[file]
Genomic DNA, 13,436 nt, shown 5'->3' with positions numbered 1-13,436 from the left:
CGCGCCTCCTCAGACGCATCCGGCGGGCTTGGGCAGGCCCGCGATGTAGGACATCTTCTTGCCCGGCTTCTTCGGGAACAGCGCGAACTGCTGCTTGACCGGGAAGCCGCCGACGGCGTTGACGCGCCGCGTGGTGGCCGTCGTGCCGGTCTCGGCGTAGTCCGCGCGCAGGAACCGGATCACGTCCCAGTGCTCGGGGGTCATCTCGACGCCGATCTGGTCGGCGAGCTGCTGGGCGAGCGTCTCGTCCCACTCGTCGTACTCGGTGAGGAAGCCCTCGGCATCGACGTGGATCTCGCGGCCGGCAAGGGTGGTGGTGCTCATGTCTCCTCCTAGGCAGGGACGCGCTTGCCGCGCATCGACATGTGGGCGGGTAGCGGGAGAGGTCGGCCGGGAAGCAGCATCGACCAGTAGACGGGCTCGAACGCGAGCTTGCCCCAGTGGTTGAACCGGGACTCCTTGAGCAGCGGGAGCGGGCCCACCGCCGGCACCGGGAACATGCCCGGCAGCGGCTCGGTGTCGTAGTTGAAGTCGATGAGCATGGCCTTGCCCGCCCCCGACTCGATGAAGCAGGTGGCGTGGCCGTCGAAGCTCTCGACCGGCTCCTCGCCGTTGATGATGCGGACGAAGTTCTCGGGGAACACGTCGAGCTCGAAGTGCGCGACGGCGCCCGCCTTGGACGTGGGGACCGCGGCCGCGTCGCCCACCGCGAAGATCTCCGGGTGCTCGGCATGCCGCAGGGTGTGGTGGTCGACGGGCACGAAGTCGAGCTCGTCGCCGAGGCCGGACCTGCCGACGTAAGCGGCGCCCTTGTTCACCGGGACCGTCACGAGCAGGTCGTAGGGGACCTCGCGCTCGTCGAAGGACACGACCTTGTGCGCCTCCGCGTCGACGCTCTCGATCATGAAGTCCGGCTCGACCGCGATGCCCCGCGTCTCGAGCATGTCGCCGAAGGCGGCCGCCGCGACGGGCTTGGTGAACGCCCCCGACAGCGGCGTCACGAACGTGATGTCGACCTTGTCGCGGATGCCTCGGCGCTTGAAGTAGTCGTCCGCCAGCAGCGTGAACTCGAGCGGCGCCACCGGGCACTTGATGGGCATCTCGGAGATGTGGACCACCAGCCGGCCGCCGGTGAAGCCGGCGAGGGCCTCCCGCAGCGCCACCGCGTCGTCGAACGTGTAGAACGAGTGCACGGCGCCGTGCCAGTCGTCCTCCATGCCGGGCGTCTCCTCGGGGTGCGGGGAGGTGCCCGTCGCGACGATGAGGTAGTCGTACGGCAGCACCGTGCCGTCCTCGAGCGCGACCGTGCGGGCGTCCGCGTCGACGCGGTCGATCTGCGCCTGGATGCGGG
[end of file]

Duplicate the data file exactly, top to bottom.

Genomic DNA, 13,436 nt, shown 5'->3' with positions numbered 1-13,436 from the left:
CGCGCCTCCTCAGACGCATCCGGCGGGCTTGGGCAGGCCCGCGATGTAGGACATCTTCTTGCCCGGCTTCTTCGGGAACAGCGCGAACTGCTGCTTGACCGGGAAGCCGCCGACGGCGTTGACGCGCCGCGTGGTGGCCGTCGTGCCGGTCTCGGCGTAGTCCGCGCGCAGGAACCGGATCACGTCCCAGTGCTCGGGGGTCATCTCGACGCCGATCTGGTCGGCGAGCTGCTGGGCGAGCGTCTCGTCCCACTCGTCGTACTCGGTGAGGAAGCCCTCGGCATCGACGTGGATCTCGCGGCCGGCAAGGGTGGTGGTGCTCATGTCTCCTCCTAGGCAGGGACGCGCTTGCCGCGCATCGACATGTGGGCGGGTAGCGGGAGAGGTCGGCCGGGAAGCAGCATCGACCAGTAGACGGGCTCGAACGCGAGCTTGCCCCAGTGGTTGAACCGGGACTCCTTGAGCAGCGGGAGCGGGCCCACCGCCGGCACCGGGAACATGCCCGGCAGCGGCTCGGTGTCGTAGTTGAAGTCGATGAGCATGGCCTTGCCCGCCCCCGACTCGATGAAGCAGGTGGCGTGGCCGTCGAAGCTCTCGACCGGCTCCTCGCCGTTGATGATGCGGACGAAGTTCTCGGGGAACACGTCGAGCTCGAAGTGCGCGACGGCGCCCGCCTTGGACGTGGGGACCGCGGCCGCGTCGCCCACCGCGAAGATCTCCGGGTGCTCGGCATGCCGCAGGGTGTGGTGGTCGACGGGCACGAAGTCGAGCTCGTCGCCGAGGCCGGACCTGCCGACGTAAGCGGCGCCCTTGTTCACCGGGACCGTCACGAGCAGGTCGTAGGGGACCTCGCGCTCGTCGAAGGACACGACCTTGTGCGCCTCCGCGTCGACGCTCTCGATCATGAAGTCCGGCTCGACCGCGATGCCCCGCGTCTCGAGCATGTCGCCGAAGGCGGCCGCCGCGACGGGCTTGGTGAACGCCCCCGACAGCGGCGTCACGAACGTGATGTCGACCTTGTCGCGGATGCCTCGGCGCTTGAAGTAGTCGTCCGCCAGCAGCGTGAACTCGAGCGGCGCCACCGGGCACTTGATGGGCATCTCGGAGATGTGGACCACCAGCCGGCCGCCGGTGAAGCCGGCGAGGGCCTCCCGCAGCGCCACCGCGTCGTCGAACGTGTAGAACGAGTGCACGGCGCCGTGCCAGTCGTCCTCCATGCCGGGCGTCTCCTCGGGGTGCGGGGAGGTGCCCGTCGCGACGATGAGGTAGTCGTACGGCAGCACCGTGCCGTCCTCGAGCGCGACCGTGCGGGCGTCCGCGTCGACGCGGTCGATCTGCGCCTGGATGCGGG